Yes, I’ve painted this beautiful blue landscape before. Don’t be surprised if I paint it again : )
Don’t ask me where this is. It’s not important. It was late summer, early in the morning. The air was damp and the mountains were obscured by low cloud. We didn’t mind; there was beauty around every corner and we weren’t in a hurry. As the clouds began to lift and catch the light, the mood began to shift and the river tumbled on as if this had been nothing extraordinary.
I love the way seagulls park on street lights. What views they must have! I gave this painting the working title ‘Seagull Parking’ but I always knew that was a little too obscure to be a keeper. The inspiration was a photo I took in a carpark ~ in the golden hour before the sun sets ~ while we were waiting to collect our pizza. Yes, inspiration is everywhere : )
The original plan was to create something more like the reference photo, quite subdued and almost monotone with the seagull as the focal point, but the purple/grey underpainting took it in a different direction ~ one which was more in keeping with how spectacular the sky really looked that evening ~ and that meant rethinking the title.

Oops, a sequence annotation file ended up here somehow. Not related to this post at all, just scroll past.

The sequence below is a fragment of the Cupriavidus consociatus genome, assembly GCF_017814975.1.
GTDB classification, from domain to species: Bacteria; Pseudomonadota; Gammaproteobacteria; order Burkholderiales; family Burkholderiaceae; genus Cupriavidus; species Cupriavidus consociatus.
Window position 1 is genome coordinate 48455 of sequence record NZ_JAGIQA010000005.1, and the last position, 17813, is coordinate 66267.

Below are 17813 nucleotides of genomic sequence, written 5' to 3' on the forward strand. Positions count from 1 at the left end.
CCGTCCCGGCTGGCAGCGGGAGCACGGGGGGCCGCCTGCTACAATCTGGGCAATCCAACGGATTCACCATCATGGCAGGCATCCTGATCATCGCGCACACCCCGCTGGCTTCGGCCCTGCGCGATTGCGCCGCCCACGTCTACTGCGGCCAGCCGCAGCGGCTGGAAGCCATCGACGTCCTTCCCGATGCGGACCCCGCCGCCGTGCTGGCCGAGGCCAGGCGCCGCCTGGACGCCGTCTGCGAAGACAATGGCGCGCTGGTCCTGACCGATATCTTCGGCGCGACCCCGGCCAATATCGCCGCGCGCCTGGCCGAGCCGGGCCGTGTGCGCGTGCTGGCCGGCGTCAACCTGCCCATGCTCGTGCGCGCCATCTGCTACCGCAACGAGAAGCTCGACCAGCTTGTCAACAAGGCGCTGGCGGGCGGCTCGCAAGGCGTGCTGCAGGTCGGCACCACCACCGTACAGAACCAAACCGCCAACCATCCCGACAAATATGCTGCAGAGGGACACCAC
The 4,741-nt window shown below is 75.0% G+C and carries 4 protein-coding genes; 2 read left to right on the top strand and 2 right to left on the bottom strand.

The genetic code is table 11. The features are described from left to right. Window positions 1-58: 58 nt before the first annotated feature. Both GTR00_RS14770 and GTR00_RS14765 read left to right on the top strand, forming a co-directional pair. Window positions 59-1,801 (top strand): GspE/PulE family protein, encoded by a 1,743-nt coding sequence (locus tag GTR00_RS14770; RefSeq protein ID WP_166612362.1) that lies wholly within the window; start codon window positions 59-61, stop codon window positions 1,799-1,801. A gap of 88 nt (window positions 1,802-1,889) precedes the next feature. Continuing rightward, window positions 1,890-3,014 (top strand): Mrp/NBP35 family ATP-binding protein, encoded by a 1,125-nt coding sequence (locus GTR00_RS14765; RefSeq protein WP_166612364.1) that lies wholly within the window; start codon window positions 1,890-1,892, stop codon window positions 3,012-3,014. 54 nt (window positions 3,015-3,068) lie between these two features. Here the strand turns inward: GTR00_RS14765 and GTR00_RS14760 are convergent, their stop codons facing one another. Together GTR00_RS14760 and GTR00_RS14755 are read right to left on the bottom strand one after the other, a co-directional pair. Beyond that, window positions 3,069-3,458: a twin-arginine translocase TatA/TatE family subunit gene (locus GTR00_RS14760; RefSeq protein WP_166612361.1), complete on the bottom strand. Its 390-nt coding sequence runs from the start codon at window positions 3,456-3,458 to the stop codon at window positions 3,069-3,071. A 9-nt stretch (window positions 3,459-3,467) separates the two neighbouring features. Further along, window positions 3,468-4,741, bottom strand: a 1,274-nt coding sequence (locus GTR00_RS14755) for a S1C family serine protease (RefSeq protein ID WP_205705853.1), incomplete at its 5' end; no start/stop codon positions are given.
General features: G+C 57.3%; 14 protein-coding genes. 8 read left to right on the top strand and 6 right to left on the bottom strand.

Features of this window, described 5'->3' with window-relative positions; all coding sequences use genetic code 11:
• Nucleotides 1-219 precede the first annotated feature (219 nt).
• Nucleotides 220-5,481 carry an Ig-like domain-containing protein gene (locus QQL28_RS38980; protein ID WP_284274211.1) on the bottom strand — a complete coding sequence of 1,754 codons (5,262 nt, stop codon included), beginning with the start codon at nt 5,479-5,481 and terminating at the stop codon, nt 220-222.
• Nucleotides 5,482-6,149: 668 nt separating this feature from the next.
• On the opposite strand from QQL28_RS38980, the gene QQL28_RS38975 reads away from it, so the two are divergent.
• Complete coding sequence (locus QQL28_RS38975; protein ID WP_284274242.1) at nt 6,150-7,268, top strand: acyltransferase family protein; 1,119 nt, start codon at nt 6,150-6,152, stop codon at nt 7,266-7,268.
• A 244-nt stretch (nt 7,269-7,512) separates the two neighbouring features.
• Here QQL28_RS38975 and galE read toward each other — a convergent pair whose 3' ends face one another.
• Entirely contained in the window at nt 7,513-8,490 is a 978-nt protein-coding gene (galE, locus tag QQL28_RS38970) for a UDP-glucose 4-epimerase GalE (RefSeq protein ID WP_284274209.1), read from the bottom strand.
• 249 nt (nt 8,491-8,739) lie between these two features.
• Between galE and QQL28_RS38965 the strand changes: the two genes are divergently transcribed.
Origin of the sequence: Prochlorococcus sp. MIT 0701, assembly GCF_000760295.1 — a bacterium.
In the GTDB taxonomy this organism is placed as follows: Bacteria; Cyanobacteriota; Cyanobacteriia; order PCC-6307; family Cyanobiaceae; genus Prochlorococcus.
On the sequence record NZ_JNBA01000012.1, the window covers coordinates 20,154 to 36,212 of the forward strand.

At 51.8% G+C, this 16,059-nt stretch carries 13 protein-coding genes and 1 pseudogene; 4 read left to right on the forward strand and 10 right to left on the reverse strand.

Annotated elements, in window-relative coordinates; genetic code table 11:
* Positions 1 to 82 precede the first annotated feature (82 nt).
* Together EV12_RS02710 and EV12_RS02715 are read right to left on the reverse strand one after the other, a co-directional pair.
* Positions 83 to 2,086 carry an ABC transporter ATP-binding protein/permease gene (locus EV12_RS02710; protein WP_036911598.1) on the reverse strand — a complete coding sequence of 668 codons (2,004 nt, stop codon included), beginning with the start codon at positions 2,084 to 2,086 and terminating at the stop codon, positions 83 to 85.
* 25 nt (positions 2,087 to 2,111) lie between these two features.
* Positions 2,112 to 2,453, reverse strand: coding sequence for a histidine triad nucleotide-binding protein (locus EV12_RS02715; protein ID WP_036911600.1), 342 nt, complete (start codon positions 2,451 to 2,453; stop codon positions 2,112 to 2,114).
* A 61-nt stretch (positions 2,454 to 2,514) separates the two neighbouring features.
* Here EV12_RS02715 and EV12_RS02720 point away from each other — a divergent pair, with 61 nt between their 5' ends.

P.S. I’m particularly pleased with those two birds flying in the background. The simpler it is, the harder it is.
Fresh off the easel: the lights of Christchurch as seen from the Port Hills. The paintings are lightly textured and best seen from a bit of a distance. I was going to varnish them but I am really liking the subtle shifts in colour and texture of the unvarnished canvas and so I’m not going to risk it.
I have been thinking about painting this landscape for a little over six years. When I took the reference photo, the rainbow appeared to be shining directly into our neighbourhood, showing us the way home. I liked that : ) The only thing that made me reluctant to tackle it was also one of the things that made me want to paint it in the first place: the out-of-focus raindrops on the car windscreen. I wasn’t sure I could do what I had in mind ~ something representational but not too realistic. I needn’t have worried; the raindrops almost painted themselves (at least they look like raindrops to me). No, it was the painting of the rainbow that was the most difficult thing because I wanted to paint a rainbow that was not too ‘rainbowy’ (i.e. to paint a painterly painted rainbow and not an emoji 🌈 ).
I got there in the end by overlapping layers of translucent rainbow colours, blending the cooler colours with the clouds and sky (which is why some of the colours have almost disappeared), and using subtle lines to suggest reflected and refracted light.